We proposed that the chemistry of [FADH•…O2•−] RP may be responsible for the decrease in the concentration of superoxide in hypomagnetic conditions, which in turn results in adverse effects on adult hippocampal neurogenesis and related cognition. This RP and its role in ROS production have been implicated in the paper by Usselman et al. . A similar RP has been proposed in the past for avian magnetoreception [45–47], the magnetic field effects on the circadian clock , and isotopic dependence of behavioral effects of Lithium , where it is believed that lithium treatment modulates the oxidative stress level. We find that singlet-born RP qualitatively mimics the measurement of superoxide concentration by Zhang et al. .
Zhang et al.  did not measure H2O2 concentration, any future measurement of H2O2 and O2•− under hypomagnetic conditions will be an essential check for our model.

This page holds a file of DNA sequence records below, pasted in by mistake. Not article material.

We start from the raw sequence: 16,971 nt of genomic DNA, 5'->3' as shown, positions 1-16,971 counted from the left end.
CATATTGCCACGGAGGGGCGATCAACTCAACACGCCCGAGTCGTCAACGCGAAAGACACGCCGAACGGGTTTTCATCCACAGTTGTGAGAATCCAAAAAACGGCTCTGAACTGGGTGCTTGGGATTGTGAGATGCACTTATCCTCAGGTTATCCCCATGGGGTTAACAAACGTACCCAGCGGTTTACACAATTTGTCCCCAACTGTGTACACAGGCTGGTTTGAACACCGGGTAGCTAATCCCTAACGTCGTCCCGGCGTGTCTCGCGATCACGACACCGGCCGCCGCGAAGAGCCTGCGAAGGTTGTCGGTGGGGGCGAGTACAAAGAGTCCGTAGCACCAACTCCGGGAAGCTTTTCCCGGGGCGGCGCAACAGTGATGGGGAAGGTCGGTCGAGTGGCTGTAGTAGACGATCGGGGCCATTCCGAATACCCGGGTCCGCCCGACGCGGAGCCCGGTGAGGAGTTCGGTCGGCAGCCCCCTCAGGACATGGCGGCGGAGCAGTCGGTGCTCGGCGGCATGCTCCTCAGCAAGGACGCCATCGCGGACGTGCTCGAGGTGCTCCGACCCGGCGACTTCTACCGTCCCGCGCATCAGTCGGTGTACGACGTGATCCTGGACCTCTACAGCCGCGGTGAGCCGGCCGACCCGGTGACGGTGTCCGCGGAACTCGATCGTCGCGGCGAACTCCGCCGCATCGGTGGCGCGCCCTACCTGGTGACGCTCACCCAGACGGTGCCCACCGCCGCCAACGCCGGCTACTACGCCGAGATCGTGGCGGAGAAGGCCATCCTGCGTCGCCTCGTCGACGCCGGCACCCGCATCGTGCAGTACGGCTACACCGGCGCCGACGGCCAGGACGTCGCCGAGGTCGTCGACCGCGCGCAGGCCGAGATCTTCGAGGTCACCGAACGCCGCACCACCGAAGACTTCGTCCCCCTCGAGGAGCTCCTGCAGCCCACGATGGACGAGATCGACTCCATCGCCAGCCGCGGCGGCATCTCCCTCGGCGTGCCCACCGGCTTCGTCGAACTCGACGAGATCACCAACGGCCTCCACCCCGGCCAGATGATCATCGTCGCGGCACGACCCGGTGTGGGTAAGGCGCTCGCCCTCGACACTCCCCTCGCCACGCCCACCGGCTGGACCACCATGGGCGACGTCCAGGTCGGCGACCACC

Zhang et al. show that the detrimental effects of long-term HMF exposure on adult neurogenesis were reversed by a pharmacological intervention to inhibit SOD1. Chemically, the dismutase activity of SOD1 accelerates the reaction of the superoxide anion with itself to form hydrogen peroxide and oxygen . Therefore, inhibition of SOD1 should increase the superoxide concentration in HMF exposed mice. This is in agreement with our assumption that the adverse effects of HMF on adult hippocampal neurogenesis are due to a decrease in the concentration of superoxide. Similarly, Zhang et al. also showed that inhibiting Nox-mediated ROS production when returning HMF-exposed mice back to GMF blocks the positive effect of a return to GMF on adult neurogenesis. Inhibition of Nox-mediated ROS production leads to a decrease in Superoxide production  and therefore again agrees with our conclusion that adverse effects of HMF on adult hippocampal neurogenesis is due to a decrease in the concentration of superoxide.